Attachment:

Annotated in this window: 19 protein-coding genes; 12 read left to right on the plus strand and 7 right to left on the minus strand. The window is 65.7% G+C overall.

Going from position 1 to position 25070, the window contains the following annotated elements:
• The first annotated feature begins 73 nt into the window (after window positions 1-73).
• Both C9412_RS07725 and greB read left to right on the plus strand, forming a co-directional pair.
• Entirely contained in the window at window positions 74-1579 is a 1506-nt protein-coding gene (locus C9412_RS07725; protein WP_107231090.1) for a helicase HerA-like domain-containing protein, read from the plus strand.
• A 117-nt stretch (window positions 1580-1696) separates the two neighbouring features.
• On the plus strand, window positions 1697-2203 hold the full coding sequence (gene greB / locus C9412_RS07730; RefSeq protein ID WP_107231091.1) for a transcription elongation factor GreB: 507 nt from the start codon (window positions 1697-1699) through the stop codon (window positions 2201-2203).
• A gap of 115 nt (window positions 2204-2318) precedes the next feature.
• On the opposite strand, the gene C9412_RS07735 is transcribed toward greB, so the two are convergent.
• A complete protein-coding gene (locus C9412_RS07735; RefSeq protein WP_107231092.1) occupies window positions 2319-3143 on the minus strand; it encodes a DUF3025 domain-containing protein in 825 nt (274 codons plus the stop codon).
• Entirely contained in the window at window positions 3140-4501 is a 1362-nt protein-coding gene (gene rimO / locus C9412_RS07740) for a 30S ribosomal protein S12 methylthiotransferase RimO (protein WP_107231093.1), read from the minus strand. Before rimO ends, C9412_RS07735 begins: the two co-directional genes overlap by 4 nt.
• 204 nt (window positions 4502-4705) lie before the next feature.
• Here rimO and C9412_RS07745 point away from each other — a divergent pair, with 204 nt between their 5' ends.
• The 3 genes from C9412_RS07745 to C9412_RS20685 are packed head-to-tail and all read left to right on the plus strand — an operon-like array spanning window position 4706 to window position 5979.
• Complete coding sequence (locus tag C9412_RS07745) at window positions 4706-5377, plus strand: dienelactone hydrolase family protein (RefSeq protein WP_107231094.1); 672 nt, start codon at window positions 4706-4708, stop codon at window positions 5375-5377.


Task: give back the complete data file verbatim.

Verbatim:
Annotated in this window: 19 protein-coding genes; 12 read left to right on the plus strand and 7 right to left on the minus strand. The window is 65.7% G+C overall.

Going from position 1 to position 25070, the window contains the following annotated elements:
• The first annotated feature begins 73 nt into the window (after window positions 1-73).
• Both C9412_RS07725 and greB read left to right on the plus strand, forming a co-directional pair.
• Entirely contained in the window at window positions 74-1579 is a 1506-nt protein-coding gene (locus C9412_RS07725; protein WP_107231090.1) for a helicase HerA-like domain-containing protein, read from the plus strand.
• A 117-nt stretch (window positions 1580-1696) separates the two neighbouring features.
• On the plus strand, window positions 1697-2203 hold the full coding sequence (gene greB / locus C9412_RS07730; RefSeq protein ID WP_107231091.1) for a transcription elongation factor GreB: 507 nt from the start codon (window positions 1697-1699) through the stop codon (window positions 2201-2203).
• A gap of 115 nt (window positions 2204-2318) precedes the next feature.
• On the opposite strand, the gene C9412_RS07735 is transcribed toward greB, so the two are convergent.
• A complete protein-coding gene (locus C9412_RS07735; RefSeq protein WP_107231092.1) occupies window positions 2319-3143 on the minus strand; it encodes a DUF3025 domain-containing protein in 825 nt (274 codons plus the stop codon).
• Entirely contained in the window at window positions 3140-4501 is a 1362-nt protein-coding gene (gene rimO / locus C9412_RS07740) for a 30S ribosomal protein S12 methylthiotransferase RimO (protein WP_107231093.1), read from the minus strand. Before rimO ends, C9412_RS07735 begins: the two co-directional genes overlap by 4 nt.
• 204 nt (window positions 4502-4705) lie before the next feature.
• Here rimO and C9412_RS07745 point away from each other — a divergent pair, with 204 nt between their 5' ends.
• The 3 genes from C9412_RS07745 to C9412_RS20685 are packed head-to-tail and all read left to right on the plus strand — an operon-like array spanning window position 4706 to window position 5979.
• Complete coding sequence (locus tag C9412_RS07745) at window positions 4706-5377, plus strand: dienelactone hydrolase family protein (RefSeq protein WP_107231094.1); 672 nt, start codon at window positions 4706-4708, stop codon at window positions 5375-5377.